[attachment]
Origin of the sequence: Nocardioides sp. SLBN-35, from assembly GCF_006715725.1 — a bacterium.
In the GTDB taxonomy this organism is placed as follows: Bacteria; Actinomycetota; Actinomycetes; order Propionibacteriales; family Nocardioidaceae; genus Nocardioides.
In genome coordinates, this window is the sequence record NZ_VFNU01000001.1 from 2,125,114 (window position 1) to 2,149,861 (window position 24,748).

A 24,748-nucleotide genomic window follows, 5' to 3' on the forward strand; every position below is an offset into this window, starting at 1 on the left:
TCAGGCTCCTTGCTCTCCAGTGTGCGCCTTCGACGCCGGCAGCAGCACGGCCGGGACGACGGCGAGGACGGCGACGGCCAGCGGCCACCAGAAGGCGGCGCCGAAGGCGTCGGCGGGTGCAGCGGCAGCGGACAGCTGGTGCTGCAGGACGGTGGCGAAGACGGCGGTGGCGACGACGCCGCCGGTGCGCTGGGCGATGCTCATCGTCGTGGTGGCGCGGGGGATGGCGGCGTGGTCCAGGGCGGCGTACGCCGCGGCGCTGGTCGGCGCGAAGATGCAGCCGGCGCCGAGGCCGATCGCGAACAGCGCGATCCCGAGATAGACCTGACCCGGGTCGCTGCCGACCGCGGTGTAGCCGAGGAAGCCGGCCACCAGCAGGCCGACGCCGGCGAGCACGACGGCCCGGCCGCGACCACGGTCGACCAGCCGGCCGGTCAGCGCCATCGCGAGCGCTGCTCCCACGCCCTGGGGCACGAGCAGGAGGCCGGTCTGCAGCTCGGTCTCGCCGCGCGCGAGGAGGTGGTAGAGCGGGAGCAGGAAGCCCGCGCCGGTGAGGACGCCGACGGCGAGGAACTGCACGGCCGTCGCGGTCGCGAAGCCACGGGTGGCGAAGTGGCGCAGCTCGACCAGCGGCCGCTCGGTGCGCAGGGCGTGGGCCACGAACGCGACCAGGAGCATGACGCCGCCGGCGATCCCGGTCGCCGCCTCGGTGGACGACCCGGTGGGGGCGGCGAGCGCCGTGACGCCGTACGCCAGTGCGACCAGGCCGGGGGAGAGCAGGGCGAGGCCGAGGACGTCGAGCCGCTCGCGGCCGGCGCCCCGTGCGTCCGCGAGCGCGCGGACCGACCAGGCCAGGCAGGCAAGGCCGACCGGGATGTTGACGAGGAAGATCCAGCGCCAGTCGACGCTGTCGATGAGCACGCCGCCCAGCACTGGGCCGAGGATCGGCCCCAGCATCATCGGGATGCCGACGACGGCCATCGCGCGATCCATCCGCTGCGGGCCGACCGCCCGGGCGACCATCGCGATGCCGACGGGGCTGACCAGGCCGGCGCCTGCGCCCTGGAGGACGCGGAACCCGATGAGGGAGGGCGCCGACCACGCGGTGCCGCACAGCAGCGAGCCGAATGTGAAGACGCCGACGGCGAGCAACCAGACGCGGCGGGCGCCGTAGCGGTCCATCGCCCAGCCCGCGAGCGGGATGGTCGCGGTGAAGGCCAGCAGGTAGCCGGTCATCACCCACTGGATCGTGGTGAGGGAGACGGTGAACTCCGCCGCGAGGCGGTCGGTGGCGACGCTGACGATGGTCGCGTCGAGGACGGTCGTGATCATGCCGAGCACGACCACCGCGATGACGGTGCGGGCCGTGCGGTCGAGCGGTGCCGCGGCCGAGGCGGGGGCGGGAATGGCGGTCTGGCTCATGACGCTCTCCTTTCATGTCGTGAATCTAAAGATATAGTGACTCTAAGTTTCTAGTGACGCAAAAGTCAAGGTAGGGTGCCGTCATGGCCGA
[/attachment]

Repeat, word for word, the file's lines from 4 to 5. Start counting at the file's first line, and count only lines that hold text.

A 24,748-nucleotide genomic window follows, 5' to 3' on the forward strand; every position below is an offset into this window, starting at 1 on the left:
TCAGGCTCCTTGCTCTCCAGTGTGCGCCTTCGACGCCGGCAGCAGCACGGCCGGGACGACGGCGAGGACGGCGACGGCCAGCGGCCACCAGAAGGCGGCGCCGAAGGCGTCGGCGGGTGCAGCGGCAGCGGACAGCTGGTGCTGCAGGACGGTGGCGAAGACGGCGGTGGCGACGACGCCGCCGGTGCGCTGGGCGATGCTCATCGTCGTGGTGGCGCGGGGGATGGCGGCGTGGTCCAGGGCGGCGTACGCCGCGGCGCTGGTCGGCGCGAAGATGCAGCCGGCGCCGAGGCCGATCGCGAACAGCGCGATCCCGAGATAGACCTGACCCGGGTCGCTGCCGACCGCGGTGTAGCCGAGGAAGCCGGCCACCAGCAGGCCGACGCCGGCGAGCACGACGGCCCGGCCGCGACCACGGTCGACCAGCCGGCCGGTCAGCGCCATCGCGAGCGCTGCTCCCACGCCCTGGGGCACGAGCAGGAGGCCGGTCTGCAGCTCGGTCTCGCCGCGCGCGAGGAGGTGGTAGAGCGGGAGCAGGAAGCCCGCGCCGGTGAGGACGCCGACGGCGAGGAACTGCACGGCCGTCGCGGTCGCGAAGCCACGGGTGGCGAAGTGGCGCAGCTCGACCAGCGGCCGCTCGGTGCGCAGGGCGTGGGCCACGAACGCGACCAGGAGCATGACGCCGCCGGCGATCCCGGTCGCCGCCTCGGTGGACGACCCGGTGGGGGCGGCGAGCGCCGTGACGCCGTACGCCAGTGCGACCAGGCCGGGGGAGAGCAGGGCGAGGCCGAGGACGTCGAGCCGCTCGCGGCCGGCGCCCCGTGCGTCCGCGAGCGCGCGGACCGACCAGGCCAGGCAGGCAAGGCCGACCGGGATGTTGACGAGGAAGATCCAGCGCCAGTCGACGCTGTCGATGAGCACGCCGCCCAGCACTGGGCCGAGGATCGGCCCCAGCATCATCGGGATGCCGACGACGGCCATCGCGCGATCCATCCGCTGCGGGCCGACCGCCCGGGCGACCATCGCGATGCCGACGGGGCTGACCAGGCCGGCGCCTGCGCCCTGGAGGACGCGGAACCCGATGAGGGAGGGCGCCGACCACGCGGTGCCGCACAGCAGCGAGCCGAATGTGAAGACGCCGACGGCGAGCAACCAGACGCGGCGGGCGCCGTAGCGGTCCATCGCCCAGCCCGCGAGCGGGATGGTCGCGGTGAAGGCCAGCAGGTAGCCGGTCATCACCCACTGGATCGTGGTGAGGGAGACGGTGAACTCCGCCGCGAGGCGGTCGGTGGCGACGCTGACGATGGTCGCGTCGAGGACGGTCGTGATCATGCCGAGCACGACCACCGCGATGACGGTGCGGGCCGTGCGGTCGAGCGGTGCCGCGGCCGAGGCGGGGGCGGGAATGGCGGTCTGGCTCATGACGCTCTCCTTTCATGTCGTGAATCTAAAGATATAGTGACTCTAAGTTTCTAGTGACGCAAAAGTCAAGGTAGGGTGCCGTCATGGCCGA